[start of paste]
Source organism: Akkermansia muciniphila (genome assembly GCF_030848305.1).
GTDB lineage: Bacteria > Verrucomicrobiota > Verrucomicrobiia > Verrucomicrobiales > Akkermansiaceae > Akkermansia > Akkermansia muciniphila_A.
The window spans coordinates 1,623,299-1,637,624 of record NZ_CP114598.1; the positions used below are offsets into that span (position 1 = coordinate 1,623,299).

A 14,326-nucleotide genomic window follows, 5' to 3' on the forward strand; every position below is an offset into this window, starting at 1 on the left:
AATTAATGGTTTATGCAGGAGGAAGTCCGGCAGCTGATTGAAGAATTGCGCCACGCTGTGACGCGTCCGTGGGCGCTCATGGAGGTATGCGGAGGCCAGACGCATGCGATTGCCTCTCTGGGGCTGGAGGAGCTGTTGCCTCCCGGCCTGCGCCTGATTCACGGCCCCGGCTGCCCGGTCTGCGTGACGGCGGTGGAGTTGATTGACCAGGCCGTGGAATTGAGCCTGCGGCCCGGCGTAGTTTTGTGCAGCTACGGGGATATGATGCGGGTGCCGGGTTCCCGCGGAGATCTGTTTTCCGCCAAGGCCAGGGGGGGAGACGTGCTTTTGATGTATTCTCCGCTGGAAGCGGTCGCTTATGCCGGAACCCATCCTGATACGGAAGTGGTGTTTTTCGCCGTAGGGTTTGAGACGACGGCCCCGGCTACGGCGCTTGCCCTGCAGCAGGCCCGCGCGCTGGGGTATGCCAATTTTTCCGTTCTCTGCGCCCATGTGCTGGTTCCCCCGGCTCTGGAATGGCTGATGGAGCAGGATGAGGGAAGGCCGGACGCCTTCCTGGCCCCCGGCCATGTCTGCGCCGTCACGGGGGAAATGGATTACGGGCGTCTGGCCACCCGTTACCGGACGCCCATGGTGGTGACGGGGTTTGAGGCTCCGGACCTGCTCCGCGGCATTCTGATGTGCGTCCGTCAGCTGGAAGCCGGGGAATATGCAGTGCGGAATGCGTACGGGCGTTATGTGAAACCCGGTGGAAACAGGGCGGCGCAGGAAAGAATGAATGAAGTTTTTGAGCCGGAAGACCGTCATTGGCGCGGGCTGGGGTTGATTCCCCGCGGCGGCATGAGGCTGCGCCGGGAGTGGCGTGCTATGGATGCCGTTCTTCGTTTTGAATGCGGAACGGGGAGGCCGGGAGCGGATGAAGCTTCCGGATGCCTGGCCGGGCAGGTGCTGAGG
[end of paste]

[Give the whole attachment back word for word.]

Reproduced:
Source organism: Akkermansia muciniphila (genome assembly GCF_030848305.1).
GTDB lineage: Bacteria > Verrucomicrobiota > Verrucomicrobiia > Verrucomicrobiales > Akkermansiaceae > Akkermansia > Akkermansia muciniphila_A.
The window spans coordinates 1,623,299-1,637,624 of record NZ_CP114598.1; the positions used below are offsets into that span (position 1 = coordinate 1,623,299).

A 14,326-nucleotide genomic window follows, 5' to 3' on the forward strand; every position below is an offset into this window, starting at 1 on the left:
AATTAATGGTTTATGCAGGAGGAAGTCCGGCAGCTGATTGAAGAATTGCGCCACGCTGTGACGCGTCCGTGGGCGCTCATGGAGGTATGCGGAGGCCAGACGCATGCGATTGCCTCTCTGGGGCTGGAGGAGCTGTTGCCTCCCGGCCTGCGCCTGATTCACGGCCCCGGCTGCCCGGTCTGCGTGACGGCGGTGGAGTTGATTGACCAGGCCGTGGAATTGAGCCTGCGGCCCGGCGTAGTTTTGTGCAGCTACGGGGATATGATGCGGGTGCCGGGTTCCCGCGGAGATCTGTTTTCCGCCAAGGCCAGGGGGGGAGACGTGCTTTTGATGTATTCTCCGCTGGAAGCGGTCGCTTATGCCGGAACCCATCCTGATACGGAAGTGGTGTTTTTCGCCGTAGGGTTTGAGACGACGGCCCCGGCTACGGCGCTTGCCCTGCAGCAGGCCCGCGCGCTGGGGTATGCCAATTTTTCCGTTCTCTGCGCCCATGTGCTGGTTCCCCCGGCTCTGGAATGGCTGATGGAGCAGGATGAGGGAAGGCCGGACGCCTTCCTGGCCCCCGGCCATGTCTGCGCCGTCACGGGGGAAATGGATTACGGGCGTCTGGCCACCCGTTACCGGACGCCCATGGTGGTGACGGGGTTTGAGGCTCCGGACCTGCTCCGCGGCATTCTGATGTGCGTCCGTCAGCTGGAAGCCGGGGAATATGCAGTGCGGAATGCGTACGGGCGTTATGTGAAACCCGGTGGAAACAGGGCGGCGCAGGAAAGAATGAATGAAGTTTTTGAGCCGGAAGACCGTCATTGGCGCGGGCTGGGGTTGATTCCCCGCGGCGGCATGAGGCTGCGCCGGGAGTGGCGTGCTATGGATGCCGTTCTTCGTTTTGAATGCGGAACGGGGAGGCCGGGAGCGGATGAAGCTTCCGGATGCCTGGCCGGGCAGGTGCTGAGG